More than half a million savers over 65 will see their inflation-linked savings rates slashed by a third
More than half a million older savers will see the returns on their inflation-linked accounts slashed from next year.
State-backed National Savings and Investments (NS&I) announced yesterday that its popular index-linked savings certificates will track a less generous measure of inflation from May.
It is estimated the move will rake in an extra £610million for the Treasury over the next five years.
This money would otherwise have gone to the savers who hold these accounts.
State-backed National Savings and Investments (NS&I) announced yesterday that its popular index-linked savings certificates will track a less generous measure of inflation from May
The announcement came three days before the Budget, where Chancellor Philip Hammond must reveal how he will fund a £20billion boost for the NHS.
Experts called the move ‘deeply disappointing’ and ‘yet another blow’ for NS&I customers.
Some 507,000 savers, with an average age of 65, hold a total of £19.9billion in NS&I index-linked accounts.
The savings certificates are popular among savers because it means their cash is protected against rising prices. The interest earned is also tax-free.
On top of this, the accounts are risk-free because savers’ money is guaranteed by the Government.
At present, the interest rate on these accounts is linked to inflation as measured by the retail prices index, currently 3.3 per cent.
From May 1, the rate will follow the consumer price index, which is almost a third lower at 2.4 per cent.
The announcement comes three days before the Budget, where Chancellor Philip Hammond must reveal how he will fund a £20billion boost for the NHS
It means savers with £10,000 in an account will earn £240 instead of £330.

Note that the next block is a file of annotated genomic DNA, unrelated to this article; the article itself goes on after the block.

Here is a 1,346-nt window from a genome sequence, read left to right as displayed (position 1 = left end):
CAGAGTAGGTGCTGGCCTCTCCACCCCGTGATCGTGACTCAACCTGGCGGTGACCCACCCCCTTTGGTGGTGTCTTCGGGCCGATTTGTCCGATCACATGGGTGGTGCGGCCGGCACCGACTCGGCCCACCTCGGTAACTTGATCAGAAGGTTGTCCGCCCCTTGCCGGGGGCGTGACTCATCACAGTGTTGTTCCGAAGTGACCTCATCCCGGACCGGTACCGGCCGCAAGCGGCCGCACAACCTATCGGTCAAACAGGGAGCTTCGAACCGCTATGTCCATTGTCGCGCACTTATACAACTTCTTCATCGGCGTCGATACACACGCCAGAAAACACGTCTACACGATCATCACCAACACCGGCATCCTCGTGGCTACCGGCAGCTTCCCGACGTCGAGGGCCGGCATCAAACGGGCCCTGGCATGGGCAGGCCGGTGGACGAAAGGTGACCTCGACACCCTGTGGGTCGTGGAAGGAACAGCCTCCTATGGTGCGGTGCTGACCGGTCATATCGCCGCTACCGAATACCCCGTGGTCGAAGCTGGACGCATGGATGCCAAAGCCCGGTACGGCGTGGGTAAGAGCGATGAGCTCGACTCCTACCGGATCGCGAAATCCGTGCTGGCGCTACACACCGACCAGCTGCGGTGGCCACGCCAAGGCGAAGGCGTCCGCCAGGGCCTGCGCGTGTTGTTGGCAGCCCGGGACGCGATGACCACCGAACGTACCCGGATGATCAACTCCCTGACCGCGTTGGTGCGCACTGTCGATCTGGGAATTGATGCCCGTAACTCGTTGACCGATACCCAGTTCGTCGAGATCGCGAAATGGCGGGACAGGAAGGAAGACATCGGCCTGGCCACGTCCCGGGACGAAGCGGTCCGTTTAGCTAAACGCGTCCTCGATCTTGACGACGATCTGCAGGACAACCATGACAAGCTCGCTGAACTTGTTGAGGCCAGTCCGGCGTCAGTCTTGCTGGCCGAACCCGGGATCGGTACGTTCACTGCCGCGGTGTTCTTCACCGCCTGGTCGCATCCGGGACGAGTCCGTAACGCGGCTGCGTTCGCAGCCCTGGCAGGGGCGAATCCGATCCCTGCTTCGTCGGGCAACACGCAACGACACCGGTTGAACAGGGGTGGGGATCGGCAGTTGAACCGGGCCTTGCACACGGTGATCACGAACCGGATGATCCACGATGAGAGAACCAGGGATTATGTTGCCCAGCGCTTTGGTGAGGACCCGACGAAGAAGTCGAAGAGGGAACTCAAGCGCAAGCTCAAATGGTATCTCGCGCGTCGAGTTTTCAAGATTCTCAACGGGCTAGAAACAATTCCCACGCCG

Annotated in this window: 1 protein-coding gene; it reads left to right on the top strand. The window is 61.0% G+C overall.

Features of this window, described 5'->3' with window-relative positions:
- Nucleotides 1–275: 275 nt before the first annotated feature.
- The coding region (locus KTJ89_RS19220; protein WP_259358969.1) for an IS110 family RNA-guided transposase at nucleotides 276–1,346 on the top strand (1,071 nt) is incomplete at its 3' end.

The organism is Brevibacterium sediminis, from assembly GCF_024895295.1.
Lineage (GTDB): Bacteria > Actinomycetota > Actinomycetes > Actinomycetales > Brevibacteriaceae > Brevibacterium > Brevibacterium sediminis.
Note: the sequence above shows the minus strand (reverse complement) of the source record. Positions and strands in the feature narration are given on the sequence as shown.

NS&I’s index-linked accounts were withdrawn from sale in 2011.
But existing savers have been allowed to roll over their cash into new accounts each year.
Even at the new, lower rate these accounts are still a far better deal than what is on offer to other savers.
At present, people have to be willing to lock their money up for three years to beat the eroding effects of inflation.
There is not a single easy-access account offering a higher rate.
NS&I said the change ‘recognises the reduced use of RPI by successive governments and is in line with NS&I’s need to balance the interests of its savers, the cost to the taxpayer and the stability of the broader financial services sector’.
But Baroness Altmann, the former pensions minister and champion for older workers, said: ‘I am deeply disappointed that NS&I has taken this unilateral decision to reduce the inflation linking for its loyal savers, who rely on NS&I as a trusted institution that they know will protect their money.
‘It is yet another blow to NS&I customers and unless the Government abandons RPI altogether, it seems wrong that retail savers who use NS&I are offered only CPI linking.’
NS&I was criticised last month after it cut the rate on its Direct Isa by 0.25 percentage points weeks after Bank of England raised interest rates by the same amount.